Flying in strong winds is one of the great limiting factors of drones. Foam drones and small quads will get knocked around in wind creating blurry image captures with curvy flight lines. So, when an agronomist out on the Great Plains, unimpressed with poor image quality from light weight drones, called us we jumped at the opportunity to put the Nova to the test by flying in heavy winds.
This agronomist had been doing crop scouting at random to monitor fields. At the time, the fields were growing corn, soybeans, wheat, sunflowers, and—to the west—potatoes. The agronomist had the idea that drones could be more efficient by examining the problem areas directly. He knew, given the amount of acreage he was responsible for, drones could dramatically improve the quality of his work. He gave us a call and we headed out to the Great Plains to fly the Nova.
Planning for the Final Data Product
As with all our projects, we started prepping for the flights before we even arrived. The agronomist, delayed by poor imagery from previous flights, wanted to get to work on the crops quickly to address any problem areas. Our initial meteorological research told us we’d be facing a string of days with winds at ‘comfort-displacing’ levels. But first, we needed to choose the best payload for the final data product.
The agronomist used regular aerial photography to help identify large areas of distress, say where a sprinkler malfunctioned. However, the blurry image captures from his first drone were not helpful. Given the size and scope of the project, we knew the fixed wing Nova would be best suited to fly the fields. He wanted to collect Normal Difference Vegetative Indexes (NDVIs), which meant equipping the Nova with a Fusion MP22 payload with a near-infrared camera. While not as precise as some of the payloads for surveying and construction, this payload is cost-effective for agronomists cover large swaths of land, especially when we know we’ll be flying in heavy winds.
Into the Wind
The first thing our operators do in the morning of a flight is check the Meteorological Aerodrome Report (METAR). METARs are weather reports formatted for pilots and aviation purposes. Thus, they’re highly relevant to drone operations. Using the METAR and a small electronic wind meter we determined we could expect winds around 25mph. While strong, those winds were well within spec for the Nova, and not something we would balk at.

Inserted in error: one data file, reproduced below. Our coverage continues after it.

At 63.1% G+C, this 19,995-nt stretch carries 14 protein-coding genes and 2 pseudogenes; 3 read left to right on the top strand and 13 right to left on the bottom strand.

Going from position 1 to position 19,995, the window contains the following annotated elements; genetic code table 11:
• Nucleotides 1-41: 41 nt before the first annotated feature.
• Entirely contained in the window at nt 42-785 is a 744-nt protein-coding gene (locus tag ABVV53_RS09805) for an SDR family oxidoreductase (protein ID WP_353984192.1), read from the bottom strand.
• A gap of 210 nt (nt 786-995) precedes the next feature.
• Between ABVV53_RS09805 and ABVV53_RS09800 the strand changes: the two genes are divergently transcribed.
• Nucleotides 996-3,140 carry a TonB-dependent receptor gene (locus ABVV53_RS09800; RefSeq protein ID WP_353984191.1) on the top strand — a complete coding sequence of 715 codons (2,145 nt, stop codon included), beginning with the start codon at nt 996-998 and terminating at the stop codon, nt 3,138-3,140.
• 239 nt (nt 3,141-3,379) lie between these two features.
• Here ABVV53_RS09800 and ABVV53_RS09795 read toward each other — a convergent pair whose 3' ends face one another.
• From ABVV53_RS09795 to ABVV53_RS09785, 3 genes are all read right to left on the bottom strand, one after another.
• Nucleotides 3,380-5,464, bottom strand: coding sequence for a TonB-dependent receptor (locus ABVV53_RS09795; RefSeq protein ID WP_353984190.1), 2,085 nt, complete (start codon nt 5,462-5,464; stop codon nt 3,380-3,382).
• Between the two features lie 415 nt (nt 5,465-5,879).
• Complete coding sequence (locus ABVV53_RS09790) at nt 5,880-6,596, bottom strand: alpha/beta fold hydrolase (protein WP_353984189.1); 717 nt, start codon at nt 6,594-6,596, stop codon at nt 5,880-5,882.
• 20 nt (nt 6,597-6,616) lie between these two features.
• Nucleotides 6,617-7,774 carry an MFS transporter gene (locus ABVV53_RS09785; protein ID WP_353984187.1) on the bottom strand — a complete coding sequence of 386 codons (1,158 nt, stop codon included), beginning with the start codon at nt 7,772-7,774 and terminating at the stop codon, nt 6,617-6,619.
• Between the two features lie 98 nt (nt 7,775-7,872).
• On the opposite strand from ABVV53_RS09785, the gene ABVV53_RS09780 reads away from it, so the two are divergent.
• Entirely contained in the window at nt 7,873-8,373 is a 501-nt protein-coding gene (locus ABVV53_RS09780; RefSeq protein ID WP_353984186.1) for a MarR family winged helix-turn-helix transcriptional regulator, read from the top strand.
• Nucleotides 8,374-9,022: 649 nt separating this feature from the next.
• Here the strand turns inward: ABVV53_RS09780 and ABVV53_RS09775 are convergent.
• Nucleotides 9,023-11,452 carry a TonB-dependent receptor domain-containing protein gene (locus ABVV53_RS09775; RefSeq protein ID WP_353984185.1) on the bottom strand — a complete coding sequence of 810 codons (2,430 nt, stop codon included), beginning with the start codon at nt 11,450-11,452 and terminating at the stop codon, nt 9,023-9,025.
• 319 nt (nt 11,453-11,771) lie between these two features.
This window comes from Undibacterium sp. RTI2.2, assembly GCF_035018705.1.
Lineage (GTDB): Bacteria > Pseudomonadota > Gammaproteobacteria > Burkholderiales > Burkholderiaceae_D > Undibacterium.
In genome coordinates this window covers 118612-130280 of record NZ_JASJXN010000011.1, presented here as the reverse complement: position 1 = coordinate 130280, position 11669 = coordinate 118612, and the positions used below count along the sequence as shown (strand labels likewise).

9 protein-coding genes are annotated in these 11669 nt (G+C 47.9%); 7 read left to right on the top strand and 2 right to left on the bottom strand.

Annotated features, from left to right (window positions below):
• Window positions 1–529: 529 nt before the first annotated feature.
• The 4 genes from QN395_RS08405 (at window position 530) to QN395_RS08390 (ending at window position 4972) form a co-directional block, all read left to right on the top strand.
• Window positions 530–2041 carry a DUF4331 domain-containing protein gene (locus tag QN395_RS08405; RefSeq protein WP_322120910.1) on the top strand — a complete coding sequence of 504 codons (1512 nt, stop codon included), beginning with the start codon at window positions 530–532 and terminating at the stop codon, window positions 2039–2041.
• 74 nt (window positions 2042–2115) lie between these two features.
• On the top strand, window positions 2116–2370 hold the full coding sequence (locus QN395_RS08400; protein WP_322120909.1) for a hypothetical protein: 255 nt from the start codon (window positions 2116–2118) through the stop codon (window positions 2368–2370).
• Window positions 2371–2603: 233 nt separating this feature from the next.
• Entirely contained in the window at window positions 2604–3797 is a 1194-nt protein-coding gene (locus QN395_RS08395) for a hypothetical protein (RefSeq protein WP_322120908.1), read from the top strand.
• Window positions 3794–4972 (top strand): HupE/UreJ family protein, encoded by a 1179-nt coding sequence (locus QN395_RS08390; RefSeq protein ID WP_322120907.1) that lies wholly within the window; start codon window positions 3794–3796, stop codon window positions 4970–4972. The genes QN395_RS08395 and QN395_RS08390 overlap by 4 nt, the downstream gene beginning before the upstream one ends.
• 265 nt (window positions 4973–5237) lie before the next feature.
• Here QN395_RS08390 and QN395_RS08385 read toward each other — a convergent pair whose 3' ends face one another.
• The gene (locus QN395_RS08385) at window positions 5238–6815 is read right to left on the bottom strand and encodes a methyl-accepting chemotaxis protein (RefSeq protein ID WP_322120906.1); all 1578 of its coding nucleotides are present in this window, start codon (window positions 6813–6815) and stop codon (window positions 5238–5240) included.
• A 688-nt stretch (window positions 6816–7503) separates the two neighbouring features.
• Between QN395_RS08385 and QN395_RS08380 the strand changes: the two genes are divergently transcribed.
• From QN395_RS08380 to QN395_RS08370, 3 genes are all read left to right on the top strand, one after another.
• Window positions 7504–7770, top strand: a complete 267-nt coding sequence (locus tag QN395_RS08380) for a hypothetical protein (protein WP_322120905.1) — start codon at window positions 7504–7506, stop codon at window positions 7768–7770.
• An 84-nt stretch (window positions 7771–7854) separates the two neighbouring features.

Waiting for the perfect weather wastes time and the weather is just as likely to deteriorate as it is to get better, so we decided to fly that morning. To launch the Nova, we pointed its nose straight into the wind and just…let it go. The climb altitude was normal and the wing level and nose were pitched slightly up. The angle of climb, however, was almost perpendicular to the ground. Once at altitude, the Nova, capable of cruising at 38 mph (17 m/s) had an airspeed of 4 mph (2 m/s). The wind was strong alright.
Flying in Heavy Winds
Wind speed and direction is never static. Within 15 minutes, our Flare ground control station (GCS) indicated increasing wind speeds. Winds rose to 38 mph (17 m/s) only a few minutes into the flight.
The best practice for flying in heavy winds is to plan the flight lines of your project to be in the same direction of the wind. This means if you’re not nose into the wind it should be at your tail. The idea is to keep cross winds at a minimum. However, winds change, they never stay the same. When a cross wind starts to affect flight lines, the autopilot compensates by turning the nose of the drone into the wind while still flying along the flight line. This is called crabbing. When a plane crabs at an angle greater than 25 degrees, it’s a good indication there’s strong wind. In this case, the Nova was crabbing in excess of 45 degrees, which is pretty extreme.
Crabbing has less effect on data collection than you might think. What will adversely affect data collection is if the plane is knocked around by wind and rolls on its axis. Crabbing provides stability in wind, but only mass and aerodynamics will mitigate gusts. Each degree away from nadir, that is straight top-down orientation, adversely affects data processing. Data becomes difficult to process with distortions and parallax occurring due to the camera’s orientation not being straight top-down.
Despite the strong winds, the Nova only rolled within +/- 2 degrees of nadir for the majority of image captures during the flight. The Nova’s strong structure and mass keep it from rolling on its axis even with wind gusts more than 40mph. Here’s a graph showing the number of images captured and the degree of roll they were captured at in these winds.
Processing The Final Data Product
When the Nova completed the flight lines and returned to land adjacent to the GCS. With the data extracted from the Fusion payload, we headed back to the office to load it into DroneDeploy for overnight processing. The Fusion payload can integrate with almost any data processing software, allowing the agronomist his pick of the bunch. The agronomist previously used DroneDeploy and preferred it for data processing because it was easy to share the data with his crop scouts.
By the following morning, DroneDeploy had finished processing the data. We sat down with the agronomist and examined the results: some beautiful NDVIs.
The agronomist applied a grid and zone filter, exported the data directly as a shapefile, and imported it into SMS, the program he uses every day for field management.
With a quality data product, despite flying in heavy winds, the agronomist decided to widen the scope of the survey. We wound up flying over 200 flights covering 60,000 acres of nearby farms for the agronomist in the following months. All with that same, wind-resistant Nova drone from our first flight on the windy Great Plains.